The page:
An unconsidered remark by a friend, that “Germany was his spiritual home”, referring only to his philosophy, was ignorantly or maliciously represented as a personal admission of sympathy with Germany’s political ambitions; public suspicion led to his being omitted from the Coalition Government of 1915. The King awarded him the Order of Merit, but an even more striking testimony was provided by Field Marshal Lord Haig who, immediately after leading the Victory Parade in 1919, called on Haldane to give him a copy of his Despatches inscribed to “the greatest Secretary of State for War England has ever had”.
The actual questions and answers in the House of Commons (which Pyecroft would no doubt have classed as “plaisanterees”) were recorded in the official pages of Hansard under the date 18th April 1910 – ten days later than that given by Kipling – as follows:
“TERRITORIAL FORCE (DUMMY HORSES)
EARL OF RONALDSHAY asked the Secretary of State for War if rocking horses are to be supplied to all Cavalry regiments for the purpose of teaching recruits to ride; and does he propose to extend the advantage to the Territorial Force with a view to increasing their efficiency?
THE SECRETARY OF STATE FOR WAR (Mr. Haldane): The Noble Lord is doubtless alluding to certain dummy horses on rockers which have been tested with very satisfactory results. The question of the supply of such dummy horses is now under consideration.
EARL OF RONALDSHAY : Is it the intention to make good the deficiency of real horses by these wretched mechanical beasts?
MR. HALDANE: I am told that various hon. Members opposite practise with profit on these dummy horses.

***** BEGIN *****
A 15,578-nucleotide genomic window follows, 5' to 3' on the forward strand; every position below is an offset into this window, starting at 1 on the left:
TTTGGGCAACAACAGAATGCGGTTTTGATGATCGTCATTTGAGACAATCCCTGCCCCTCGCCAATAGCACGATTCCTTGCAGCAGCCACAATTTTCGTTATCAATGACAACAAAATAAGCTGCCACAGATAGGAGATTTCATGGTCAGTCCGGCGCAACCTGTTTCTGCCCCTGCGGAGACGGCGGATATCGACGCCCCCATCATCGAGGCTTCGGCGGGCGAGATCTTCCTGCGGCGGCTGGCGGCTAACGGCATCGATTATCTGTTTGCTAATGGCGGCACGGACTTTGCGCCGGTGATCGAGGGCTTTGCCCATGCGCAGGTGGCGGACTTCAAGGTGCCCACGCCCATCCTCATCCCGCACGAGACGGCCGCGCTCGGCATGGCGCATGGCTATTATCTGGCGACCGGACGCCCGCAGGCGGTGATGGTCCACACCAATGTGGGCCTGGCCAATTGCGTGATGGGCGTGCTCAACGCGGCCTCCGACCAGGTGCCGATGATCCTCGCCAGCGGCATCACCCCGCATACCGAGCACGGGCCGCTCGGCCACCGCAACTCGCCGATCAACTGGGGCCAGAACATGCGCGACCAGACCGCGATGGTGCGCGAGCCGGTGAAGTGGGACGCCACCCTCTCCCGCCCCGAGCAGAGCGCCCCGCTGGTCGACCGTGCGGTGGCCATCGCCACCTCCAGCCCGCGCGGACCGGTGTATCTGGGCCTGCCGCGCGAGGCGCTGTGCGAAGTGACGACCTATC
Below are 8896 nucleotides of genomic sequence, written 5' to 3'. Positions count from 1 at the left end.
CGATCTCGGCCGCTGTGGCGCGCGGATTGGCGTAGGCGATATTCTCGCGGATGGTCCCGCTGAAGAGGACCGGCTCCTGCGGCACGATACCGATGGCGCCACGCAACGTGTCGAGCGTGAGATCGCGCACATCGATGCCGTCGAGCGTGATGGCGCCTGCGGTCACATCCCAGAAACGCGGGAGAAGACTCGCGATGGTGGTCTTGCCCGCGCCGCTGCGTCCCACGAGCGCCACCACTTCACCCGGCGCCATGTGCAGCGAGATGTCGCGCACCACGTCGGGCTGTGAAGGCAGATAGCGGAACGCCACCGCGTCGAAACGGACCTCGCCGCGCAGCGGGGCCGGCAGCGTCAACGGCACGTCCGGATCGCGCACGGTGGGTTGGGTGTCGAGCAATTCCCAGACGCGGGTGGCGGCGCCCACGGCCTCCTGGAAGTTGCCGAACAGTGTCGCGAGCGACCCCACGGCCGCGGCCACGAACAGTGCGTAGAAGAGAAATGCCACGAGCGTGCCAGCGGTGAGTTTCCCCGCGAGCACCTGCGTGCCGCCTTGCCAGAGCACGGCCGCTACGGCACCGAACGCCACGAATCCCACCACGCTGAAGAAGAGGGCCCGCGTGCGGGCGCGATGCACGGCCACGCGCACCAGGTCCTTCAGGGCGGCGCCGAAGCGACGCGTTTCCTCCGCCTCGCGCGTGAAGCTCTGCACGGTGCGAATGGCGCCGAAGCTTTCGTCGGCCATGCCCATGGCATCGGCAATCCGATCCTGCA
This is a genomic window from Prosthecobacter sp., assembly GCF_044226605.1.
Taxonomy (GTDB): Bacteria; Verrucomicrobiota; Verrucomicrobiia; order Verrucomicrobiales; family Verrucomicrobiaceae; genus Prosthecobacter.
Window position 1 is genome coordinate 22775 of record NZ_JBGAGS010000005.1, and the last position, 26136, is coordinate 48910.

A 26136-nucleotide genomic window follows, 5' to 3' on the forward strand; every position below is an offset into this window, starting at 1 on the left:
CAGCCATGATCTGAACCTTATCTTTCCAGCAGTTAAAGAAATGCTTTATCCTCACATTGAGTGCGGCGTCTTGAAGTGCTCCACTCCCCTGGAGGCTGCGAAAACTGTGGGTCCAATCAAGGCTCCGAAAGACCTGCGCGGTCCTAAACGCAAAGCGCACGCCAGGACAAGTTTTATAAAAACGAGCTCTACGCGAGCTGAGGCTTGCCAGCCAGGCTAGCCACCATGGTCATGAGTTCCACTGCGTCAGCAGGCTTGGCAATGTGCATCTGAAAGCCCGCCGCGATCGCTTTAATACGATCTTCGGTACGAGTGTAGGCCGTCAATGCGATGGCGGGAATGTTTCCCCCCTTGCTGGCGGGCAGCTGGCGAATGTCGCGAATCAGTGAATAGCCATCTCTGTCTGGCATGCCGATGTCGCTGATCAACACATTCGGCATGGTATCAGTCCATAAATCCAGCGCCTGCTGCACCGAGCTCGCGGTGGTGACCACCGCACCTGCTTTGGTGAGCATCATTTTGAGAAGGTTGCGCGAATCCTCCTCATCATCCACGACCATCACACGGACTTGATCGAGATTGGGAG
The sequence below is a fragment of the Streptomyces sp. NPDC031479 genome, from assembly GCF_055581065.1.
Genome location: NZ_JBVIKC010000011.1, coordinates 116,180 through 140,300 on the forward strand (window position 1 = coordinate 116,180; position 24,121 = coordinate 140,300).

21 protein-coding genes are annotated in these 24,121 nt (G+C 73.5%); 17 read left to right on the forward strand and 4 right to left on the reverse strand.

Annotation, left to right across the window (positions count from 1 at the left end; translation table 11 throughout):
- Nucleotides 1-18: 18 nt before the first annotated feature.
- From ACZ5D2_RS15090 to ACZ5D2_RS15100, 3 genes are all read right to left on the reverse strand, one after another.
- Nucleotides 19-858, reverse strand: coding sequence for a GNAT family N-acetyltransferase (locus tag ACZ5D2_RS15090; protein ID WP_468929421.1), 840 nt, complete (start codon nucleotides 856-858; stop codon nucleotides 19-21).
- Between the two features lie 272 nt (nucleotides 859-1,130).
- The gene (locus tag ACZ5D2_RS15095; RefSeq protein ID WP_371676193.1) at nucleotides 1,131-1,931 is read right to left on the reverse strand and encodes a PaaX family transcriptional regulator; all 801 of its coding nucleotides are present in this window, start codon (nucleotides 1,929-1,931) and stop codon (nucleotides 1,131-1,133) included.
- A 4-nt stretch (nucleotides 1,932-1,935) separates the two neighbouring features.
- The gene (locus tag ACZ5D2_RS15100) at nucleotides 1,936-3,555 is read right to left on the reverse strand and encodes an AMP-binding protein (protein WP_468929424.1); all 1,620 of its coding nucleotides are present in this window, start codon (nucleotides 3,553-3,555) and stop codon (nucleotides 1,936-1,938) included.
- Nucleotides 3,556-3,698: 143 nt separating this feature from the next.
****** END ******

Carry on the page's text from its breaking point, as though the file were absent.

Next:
This exchange probably induced guffaws among Naval Officers in the Naval and Military Club, and retired Admirals no doubt chaffed their retired General neighbours after Church on Sunday, when local gossip was exchanged (cf, the scene in “An Habitation Enforced” (Actions and Reactions pages 30-31). This whole story is Kipling’s rather elaborate working-out of a similar leg-pull at the expense of the Army. It may be remarked that Kipling was still very much interested in Naval matters, as much as anything because his son John had been, until very recently, destined for the Navy himself. When John’s eyesight was shown to be defective, and a Naval career no longer an option, Kipling’s interest in the Navy became, let us say, somewhat diluted.
As a naval historian of a sort, this Editor must question, in naval terms, what Pyecroft was doing on leave in London, and why his ship might have been in Portsmouth. As has been argued elsewhere (KJ June 2007, pp 44-49), Kipling made Pyecroft a Devonport rating: as such, his naval life would have revolved round that port, and his appearance in Portsmouth would have been highly unlikely. We can only suggest that he has been on ‘leaf’, visiting relatives in London (where he clearly had been brought up, from his manner of speech), and that he had decided that a side-visit to his uncle in Portsmouth would make an excuse for him to see that Jules returned safely to his ship, before he (Pyecroft) went back to his own ship in Devonport.
We are not specifically told that Pyecroft’s ship was in Portsmouth – merely that he was on his way back to Waterloo to rejoin his ship. Although a more usual route to Plymouth would have been from Paddington, Plymouth was also served by competitive services from Waterloo.
Does all this matter? Not one whit – but this Editor wishes he could have asked Kipling for his explanation!
The Geographical Setting
The initial setting is the old Portsmouth road from London. (The A3 then and now, although virtually all the road now follows a slightly different alignment than that which Leggatt followed with Pyecroft and Jules as passengers: with the completion of the Hindhead tunnel (due mid-2011) the whole road will be on a new alignment from the bottom of Putney Hill to the entrance to Portsea Island. Their initial encounter with the Boy Scouts would have been somewhere in the vicinity of what were then the small villages of Horndean and Waterlooville, about three to five miles from Portsdown Hill.